* At its peak between around 5.00 to 5.30 pm, the Lake House round about, D.R.Wijewardene Mawatha, Sir Chittampalam A.Gardiner Mawatha, the Lotus Road roundabout and the extension of Lotus Road going towards Pettah was one sea of heads as far as the eye could see. The JO’s target of having assembled the largest crowd ever, for a demonstration was met. The crowd present was perhaps the same as that which came for the Joint Opposition’s 2016 Kirullapone rally. The threat to stay overnight was obviously meant just to frighten the government. Nobody that I met at the demonstration had come prepared to stay the night even though they had been told that they were retuning late. All the buses had obviously been booked on that understanding.

When the demonstration ended at midnight the buses were on hand to take them away, and the cleaning parties were on standby to clean up after them. This was supposed to be a protest, a demonstration against certain issues. The biggest weakness in the organization was that nobody was shouting slogans on the issues that were to be highlighted. They were supposed to be demonstrating against the proposed new constitution, against the Singapore-SL FTA, the high cost of living, the increasing tax burden, and many such issues. The whole purpose of a demonstration is to display banners and placards highlighting the issues and to shout slogans. Given the media coverage received, all the issues would have received a great deal of publicity. But as it turns out, even the slogans that were shouted out were lost in the crowd, the placards and banners were rendered ineffective. Having been at the venue, this writer can’t remember a single slogan written on the placards or banners.

This is one of the weaknesses as well as the strengths of the JO. It is a weakness because all the public events of the JO become demonstrations of strength and public participation. It is a weakness because no issue that matters to the public ever gets highlighted at these shows of strength. The Joint Opposition is completely dependent on their press conferences to highlight public issues. The JVP however has mastered the art of having small demonstrations of manageable proportions where people hold banners and placards which are picked up by the media and where one or two people give ‘voice cuts’ to the TV crews that also receive wide publicity over the media so that the issue at hand is highlighted. In contrast to this, what the JO organizes are mainly shows of strength and Wednesday’s one was no different. When he was a young opposition MP in the 1980s and early 1990s Mahinda earned a name for himself by organizing demonstrations against the then UNP government. Those days, just one percent or less of the crowd at Wednesday’s demo would be considered an excellent showing.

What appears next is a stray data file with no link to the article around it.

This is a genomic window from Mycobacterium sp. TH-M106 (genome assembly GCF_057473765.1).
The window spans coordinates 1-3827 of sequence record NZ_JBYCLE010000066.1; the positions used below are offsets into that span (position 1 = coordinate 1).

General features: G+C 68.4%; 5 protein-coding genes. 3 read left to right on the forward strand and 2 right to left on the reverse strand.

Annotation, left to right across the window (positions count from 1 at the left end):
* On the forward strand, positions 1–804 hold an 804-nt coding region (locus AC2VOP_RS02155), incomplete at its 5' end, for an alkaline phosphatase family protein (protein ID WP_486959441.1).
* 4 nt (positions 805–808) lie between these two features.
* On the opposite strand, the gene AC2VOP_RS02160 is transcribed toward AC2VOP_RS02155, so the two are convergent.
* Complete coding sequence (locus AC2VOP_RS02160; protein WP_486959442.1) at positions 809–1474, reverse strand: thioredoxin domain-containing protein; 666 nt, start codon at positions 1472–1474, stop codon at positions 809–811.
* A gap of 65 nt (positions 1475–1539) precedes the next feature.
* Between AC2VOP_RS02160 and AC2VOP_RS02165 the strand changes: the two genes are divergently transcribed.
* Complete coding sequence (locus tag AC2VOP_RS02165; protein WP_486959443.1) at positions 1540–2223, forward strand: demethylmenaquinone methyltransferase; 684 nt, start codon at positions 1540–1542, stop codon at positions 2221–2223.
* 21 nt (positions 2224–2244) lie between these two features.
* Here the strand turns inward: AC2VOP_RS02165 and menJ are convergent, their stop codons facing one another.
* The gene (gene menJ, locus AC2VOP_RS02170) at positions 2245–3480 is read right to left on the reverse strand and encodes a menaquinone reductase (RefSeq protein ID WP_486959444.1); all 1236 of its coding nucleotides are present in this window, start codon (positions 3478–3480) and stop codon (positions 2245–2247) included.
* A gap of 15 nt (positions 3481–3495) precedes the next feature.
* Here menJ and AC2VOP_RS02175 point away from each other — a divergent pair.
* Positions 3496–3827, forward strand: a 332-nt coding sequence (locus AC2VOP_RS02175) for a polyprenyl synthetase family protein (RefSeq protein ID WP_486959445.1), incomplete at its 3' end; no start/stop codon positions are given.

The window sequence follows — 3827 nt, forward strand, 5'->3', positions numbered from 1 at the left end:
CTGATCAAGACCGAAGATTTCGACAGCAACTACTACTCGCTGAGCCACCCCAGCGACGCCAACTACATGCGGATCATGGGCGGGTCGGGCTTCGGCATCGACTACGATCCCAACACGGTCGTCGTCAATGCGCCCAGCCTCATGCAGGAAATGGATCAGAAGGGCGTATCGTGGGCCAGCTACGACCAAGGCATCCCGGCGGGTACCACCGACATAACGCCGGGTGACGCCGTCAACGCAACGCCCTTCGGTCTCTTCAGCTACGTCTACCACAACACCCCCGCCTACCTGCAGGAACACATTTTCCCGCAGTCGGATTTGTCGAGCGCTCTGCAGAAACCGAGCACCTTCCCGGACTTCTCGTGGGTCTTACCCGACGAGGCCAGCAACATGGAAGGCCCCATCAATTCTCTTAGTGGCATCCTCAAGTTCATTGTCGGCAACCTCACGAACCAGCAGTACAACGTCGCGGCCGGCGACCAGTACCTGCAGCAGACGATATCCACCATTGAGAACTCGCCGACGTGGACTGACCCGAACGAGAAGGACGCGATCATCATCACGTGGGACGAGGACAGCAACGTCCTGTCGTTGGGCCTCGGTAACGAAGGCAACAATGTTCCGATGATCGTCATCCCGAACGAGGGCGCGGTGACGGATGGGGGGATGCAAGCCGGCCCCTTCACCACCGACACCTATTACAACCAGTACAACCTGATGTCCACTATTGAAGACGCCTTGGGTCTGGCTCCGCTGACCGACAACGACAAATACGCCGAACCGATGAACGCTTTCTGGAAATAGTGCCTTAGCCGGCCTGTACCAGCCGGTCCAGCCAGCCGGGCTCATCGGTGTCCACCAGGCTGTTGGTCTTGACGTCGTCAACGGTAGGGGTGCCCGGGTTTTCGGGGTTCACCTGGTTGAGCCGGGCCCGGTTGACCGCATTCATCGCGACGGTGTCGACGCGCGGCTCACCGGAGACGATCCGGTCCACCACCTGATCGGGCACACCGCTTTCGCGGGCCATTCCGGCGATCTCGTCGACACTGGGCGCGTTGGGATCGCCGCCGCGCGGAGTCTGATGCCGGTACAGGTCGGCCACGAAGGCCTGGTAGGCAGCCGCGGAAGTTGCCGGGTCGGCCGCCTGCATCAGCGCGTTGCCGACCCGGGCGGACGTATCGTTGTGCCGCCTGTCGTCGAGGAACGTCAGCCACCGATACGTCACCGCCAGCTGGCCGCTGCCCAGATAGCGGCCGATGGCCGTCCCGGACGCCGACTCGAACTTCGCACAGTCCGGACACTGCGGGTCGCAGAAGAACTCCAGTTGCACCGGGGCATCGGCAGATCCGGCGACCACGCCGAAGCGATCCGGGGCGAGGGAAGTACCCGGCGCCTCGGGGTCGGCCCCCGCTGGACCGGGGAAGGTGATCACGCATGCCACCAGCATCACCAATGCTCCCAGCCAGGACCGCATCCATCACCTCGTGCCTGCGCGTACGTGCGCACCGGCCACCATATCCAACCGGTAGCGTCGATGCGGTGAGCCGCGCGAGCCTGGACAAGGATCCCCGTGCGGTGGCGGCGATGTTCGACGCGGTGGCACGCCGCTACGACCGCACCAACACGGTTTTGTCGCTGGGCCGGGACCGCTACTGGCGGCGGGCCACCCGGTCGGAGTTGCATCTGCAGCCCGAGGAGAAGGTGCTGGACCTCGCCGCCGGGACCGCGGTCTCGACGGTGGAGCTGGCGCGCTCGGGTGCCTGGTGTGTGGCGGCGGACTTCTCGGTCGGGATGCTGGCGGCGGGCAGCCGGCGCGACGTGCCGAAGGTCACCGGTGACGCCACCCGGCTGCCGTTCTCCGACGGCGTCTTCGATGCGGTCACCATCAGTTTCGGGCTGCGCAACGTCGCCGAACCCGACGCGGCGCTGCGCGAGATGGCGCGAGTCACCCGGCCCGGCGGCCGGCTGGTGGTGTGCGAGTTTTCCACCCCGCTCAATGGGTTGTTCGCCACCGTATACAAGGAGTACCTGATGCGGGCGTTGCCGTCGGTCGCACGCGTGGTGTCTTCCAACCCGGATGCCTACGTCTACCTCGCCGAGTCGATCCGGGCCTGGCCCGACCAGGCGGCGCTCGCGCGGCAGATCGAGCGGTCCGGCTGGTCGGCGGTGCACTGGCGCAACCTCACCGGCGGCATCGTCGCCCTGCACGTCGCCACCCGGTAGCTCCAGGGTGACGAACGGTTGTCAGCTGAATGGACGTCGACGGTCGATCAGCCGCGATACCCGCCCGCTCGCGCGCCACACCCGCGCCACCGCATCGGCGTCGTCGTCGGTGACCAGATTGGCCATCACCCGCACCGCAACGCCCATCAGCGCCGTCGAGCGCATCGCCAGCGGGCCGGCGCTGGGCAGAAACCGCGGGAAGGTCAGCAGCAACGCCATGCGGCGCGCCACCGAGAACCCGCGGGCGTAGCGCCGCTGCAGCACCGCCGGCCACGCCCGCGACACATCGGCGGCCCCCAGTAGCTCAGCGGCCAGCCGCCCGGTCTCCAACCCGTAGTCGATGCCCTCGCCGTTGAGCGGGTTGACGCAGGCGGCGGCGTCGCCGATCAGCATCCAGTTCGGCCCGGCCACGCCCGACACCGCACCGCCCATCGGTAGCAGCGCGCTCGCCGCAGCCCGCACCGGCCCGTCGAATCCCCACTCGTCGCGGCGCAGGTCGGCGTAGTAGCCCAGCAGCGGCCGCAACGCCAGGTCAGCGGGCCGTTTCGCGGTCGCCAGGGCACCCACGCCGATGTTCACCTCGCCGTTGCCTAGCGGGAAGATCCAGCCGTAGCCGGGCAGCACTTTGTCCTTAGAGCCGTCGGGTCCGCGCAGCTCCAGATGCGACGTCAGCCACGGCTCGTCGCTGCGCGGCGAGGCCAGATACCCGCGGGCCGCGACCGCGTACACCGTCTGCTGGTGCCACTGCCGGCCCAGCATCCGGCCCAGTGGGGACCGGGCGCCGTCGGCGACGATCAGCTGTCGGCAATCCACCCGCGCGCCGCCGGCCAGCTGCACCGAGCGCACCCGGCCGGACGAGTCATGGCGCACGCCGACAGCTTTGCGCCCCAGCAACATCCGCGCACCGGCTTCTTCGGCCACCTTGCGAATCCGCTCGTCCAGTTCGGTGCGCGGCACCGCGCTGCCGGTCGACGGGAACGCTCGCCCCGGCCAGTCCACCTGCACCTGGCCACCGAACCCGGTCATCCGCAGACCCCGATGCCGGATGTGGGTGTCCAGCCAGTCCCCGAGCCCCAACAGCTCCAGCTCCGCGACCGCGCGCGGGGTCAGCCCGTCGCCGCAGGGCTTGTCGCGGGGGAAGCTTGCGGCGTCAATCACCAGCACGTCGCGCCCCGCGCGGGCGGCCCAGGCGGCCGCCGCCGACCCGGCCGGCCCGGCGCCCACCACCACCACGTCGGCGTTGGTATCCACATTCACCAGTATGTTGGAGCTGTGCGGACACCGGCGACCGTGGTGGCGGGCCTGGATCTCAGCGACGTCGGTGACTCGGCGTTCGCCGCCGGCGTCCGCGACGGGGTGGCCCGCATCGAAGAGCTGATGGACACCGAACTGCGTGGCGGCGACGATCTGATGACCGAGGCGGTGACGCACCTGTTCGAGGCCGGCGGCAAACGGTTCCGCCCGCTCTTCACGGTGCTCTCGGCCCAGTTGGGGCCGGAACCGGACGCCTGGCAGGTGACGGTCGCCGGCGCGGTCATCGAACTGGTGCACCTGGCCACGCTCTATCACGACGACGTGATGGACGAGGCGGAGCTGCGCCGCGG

Today, once again as an opposition MP demonstrating against a largely UNP government, Mahinda is still in his element. As I made my way around the Transworks House project to get to Pettah after 6.00 pm because Lotus Road was impassable, I noticed that just the crowd in front of the Hilton Hotel would have sufficed for a very well attended public meeting by any political party including the JO. Another major shortcoming was that nobody had thought of hiring a mobile stage so that the crowd could be addressed as was done after the march from Kandy to Colombo ended at Town Hall in 2016. Later in the night a makeshift public address system appears to have been set up but by that time most of the crowd had gone back. This show of force by the Joint Opposition had been announced some time ago. The UNP also knew that they would be marking their 72nd anniversary the very next day. In this political competition, one would have expected the UNP to organize a massive show of strength for their 72nd anniversary celebrations to counter that of the JO. In other countries, when one side puts up a show of strength, the other side customarily responds – otherwise you lose face.

However the UNP’s tame 72nd anniversary celebrations held at party headquarters which cannot accommodate even the crowd that JO parliamentarian Pavithra Wanniarachchi brought down D.R.Wijewardene Mawatha just by herself last Wednesday, seems to indicate that they have given up trying to compete.

One Response to “The Joint Opposition’s show of force”

  1. Christie Says:

    There is no question we can show force with masses because of the plight we are in.

    But will that force be able to be used politically?

    The answer is no.

    We Sinhalese the majority are divided in to a large number of fragmented groups.

    The only way we can find salvation is by uniting and standing up to Indian Imperialism and Colonialism.

    If not Indian parasites money, block vote and Indian Empire will keep us under control for ever until we disappear from the earth.